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Johnson’s Hints for the Life of Pope

I SHALL preserve a literary curiosity, which perhaps is the only one of its kind. It is an original memorandum of Dr. JOHNSON’s, of hints for the life of POPE, written down as they were suggested to his mind, in the course of his researches. The lines in italics, Johnson had scratched with red ink, probably after having made use of them. These notes should be compared with the life itself. The youthful student will find some use, and the curious be gratified in discovering the gradual labours of research and observation; and that art of seizing on those general conceptions which afterwards are developed by meditation, and illustrated by Genius. I once thought of accompanying these hints by the amplified and finished passages derived from them: but this is an amusement which the reader can contrive for himself. I have extracted the most material notes.

This fragment is a companion-piece to the engraved fac-simile of a page of Pope’s Homer, given in a previous part of this work.

That fac-simile was not given to show the autograph of Pope—a practice which has since so generally prevailed—but to exhibit to the eye of the student the fervour and the diligence required in every work of genius: this could only be done by showing the state of the manuscript itself, with all its erasures, and even its half-formed lines; nor could this effect be produced by giving only some of the corrections, which Johnson had already, in printed characters. My notion has been approved of, because it was comprehended by writers of genius; yet this fac-simile has been considered as nothing, more than an autograph by those literary blockheads, who, without taste and imagination, intruding into the province of literature, find themselves as a awkward as a once popular divine, in his “Christian Life,” assures us certain sinners would in paradise—like “pigs in a drawing-room.”

POPE.

Nothing occasional. No haste. No rivals. No compulsion.

Practised only one form of verse. Facility from use. Emulated former pieces. Cooper’s-hill. Dryden’s ode.

Affected to disdain flattery, Not happy in his selection of Patrons. Cobham, Bolingbroke.1

Cibber’s abuse will be better to him than a dose of hartshorn.

Poems long delayed.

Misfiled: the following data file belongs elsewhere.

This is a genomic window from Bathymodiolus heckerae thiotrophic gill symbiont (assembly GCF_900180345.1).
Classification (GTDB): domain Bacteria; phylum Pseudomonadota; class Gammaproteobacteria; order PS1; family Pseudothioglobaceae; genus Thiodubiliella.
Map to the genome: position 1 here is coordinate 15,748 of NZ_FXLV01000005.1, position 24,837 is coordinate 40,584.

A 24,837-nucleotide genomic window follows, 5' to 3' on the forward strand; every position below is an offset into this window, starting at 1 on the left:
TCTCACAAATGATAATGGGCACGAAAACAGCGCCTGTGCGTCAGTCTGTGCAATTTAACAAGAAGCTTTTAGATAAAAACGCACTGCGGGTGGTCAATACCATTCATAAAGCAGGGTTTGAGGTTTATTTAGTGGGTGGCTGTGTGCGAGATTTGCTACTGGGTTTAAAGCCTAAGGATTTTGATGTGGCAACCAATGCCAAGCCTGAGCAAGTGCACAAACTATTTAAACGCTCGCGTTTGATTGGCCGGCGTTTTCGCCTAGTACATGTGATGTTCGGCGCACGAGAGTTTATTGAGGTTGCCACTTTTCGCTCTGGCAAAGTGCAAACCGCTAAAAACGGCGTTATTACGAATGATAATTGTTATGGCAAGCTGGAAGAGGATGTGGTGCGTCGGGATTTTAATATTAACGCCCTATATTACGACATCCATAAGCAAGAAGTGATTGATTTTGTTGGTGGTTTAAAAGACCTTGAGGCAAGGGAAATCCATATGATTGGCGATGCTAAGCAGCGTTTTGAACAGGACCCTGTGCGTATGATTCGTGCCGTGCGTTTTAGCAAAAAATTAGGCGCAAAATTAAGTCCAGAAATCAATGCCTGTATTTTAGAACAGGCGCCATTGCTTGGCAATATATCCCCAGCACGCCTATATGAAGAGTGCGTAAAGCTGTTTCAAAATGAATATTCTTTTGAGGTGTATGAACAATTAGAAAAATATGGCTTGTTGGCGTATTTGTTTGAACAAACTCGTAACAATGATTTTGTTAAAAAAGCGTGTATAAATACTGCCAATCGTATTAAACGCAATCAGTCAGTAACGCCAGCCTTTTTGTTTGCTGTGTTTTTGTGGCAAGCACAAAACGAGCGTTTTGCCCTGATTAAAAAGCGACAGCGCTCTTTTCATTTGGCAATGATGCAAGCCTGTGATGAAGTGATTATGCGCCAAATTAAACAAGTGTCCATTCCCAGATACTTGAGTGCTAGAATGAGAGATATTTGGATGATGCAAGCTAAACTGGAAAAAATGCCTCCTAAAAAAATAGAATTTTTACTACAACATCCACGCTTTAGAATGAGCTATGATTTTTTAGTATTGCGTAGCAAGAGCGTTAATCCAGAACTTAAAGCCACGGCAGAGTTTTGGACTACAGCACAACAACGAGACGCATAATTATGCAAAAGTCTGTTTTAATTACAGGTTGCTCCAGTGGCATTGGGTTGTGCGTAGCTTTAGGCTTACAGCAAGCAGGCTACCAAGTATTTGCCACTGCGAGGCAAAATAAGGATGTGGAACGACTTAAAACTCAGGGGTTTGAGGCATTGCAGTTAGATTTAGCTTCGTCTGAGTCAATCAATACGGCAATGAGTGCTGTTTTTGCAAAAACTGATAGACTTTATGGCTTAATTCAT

Satire and praise late, alluding to something past.

He had always some poetical plan in his head.2

Echo to the sense.

Would not constrain himself too much.

Felicities of language. Watts.3

Luxury of language.

Motives to study—want of health, want of money—helps to study—some small patrimony.

Prudent and frugal—pint of wine.

LETTERS.

Amiable disposition—but he gives his own character. Elaborate. Think what to say—say what one thinks. Letter on sickness to Steele.

On Solitude. Ostentatious benevolence. Professions of sincerity.

Neglect of fame. Indifference about everything.

Sometimes gay and airy, sometimes sober and grave.

Too proud of living among the great. Probably forward to make acquaintance. No literary man ever talked so much of his fortune. Grotto. Importance. Post-office, letters open.

Cant of despising the world

Affectation of despising poetry.

His easiness about the critics.

Something of foppery.

His letters to the ladies—pretty.

Abuse of Scripture—not all early.

Thoughts in his letters that are elsewhere.

ESSAY ON MAN.

Ramsay missed the fall of man.

Others the immortality of the soul. Address to our Saviour.

Excluded by Berkley.

Bolingbroke’s notions not understood.

Scale of Being turn it in prose.

Part and not the whole always said.

Conversation with Bol. R. 220.4

Bol. meant ill. Pope well.

Crousaz. Resnel. Warburton.

Good sense. Luxurious—felicities of language. Wall.

Loved labour—always poetry in his head.

Extreme sensibility. Ill-health, head-aches.

He never laughed.

No conversation.

No writings against Swift.

Parasitical epithets. Six lines of Iliad.5

He used to set down what occurred of thoughts—a line—a couplet.

The humorous lines end sinner. Prunello,6

First line made for the sound, or v. versa.

Foul lines in Jervas.

More notice of books early than late.

DUNCIAD.

The line on Phillips borrowed from another poem. Pope did not increase the difficulties of writing. Poetæ pulorum.


1 He has added in the Life the name of Burlington.

2 In the Life Johnson gives Swift’s complaint that Pope was never at leisure for conversation, because he had always some poetical scheme in his head.

3 Johnson in the Life has given Watts’s opinion of Pope’s poetical diction.

4 Ruffhead’s Life of Pope.

5 In the Life Johnson says, “Expletives he very early rejected from his verses; but he now and then admits an epithet rather commodious than important. Each of the six first lines of the Iliad might lose two syllables with very little diminution of the meaning; and sometimes after all his art and labour, one verse seems to be made for the sake of another.”

6 He has a few double rhymes; but always, I think, unsuccessfully; except one in the Rape of the Lock.—Life of Pope.


Editor’s Notes

 § In later editions of the Curiosities, the following is appended to the last of the footnotes above:

Mrs. Thrale, in a note on this passage, mentions the couplet Johnson meant, for she asked him: it is
The meeting points the fatal lock dissever
From the fair head—for ever and for ever.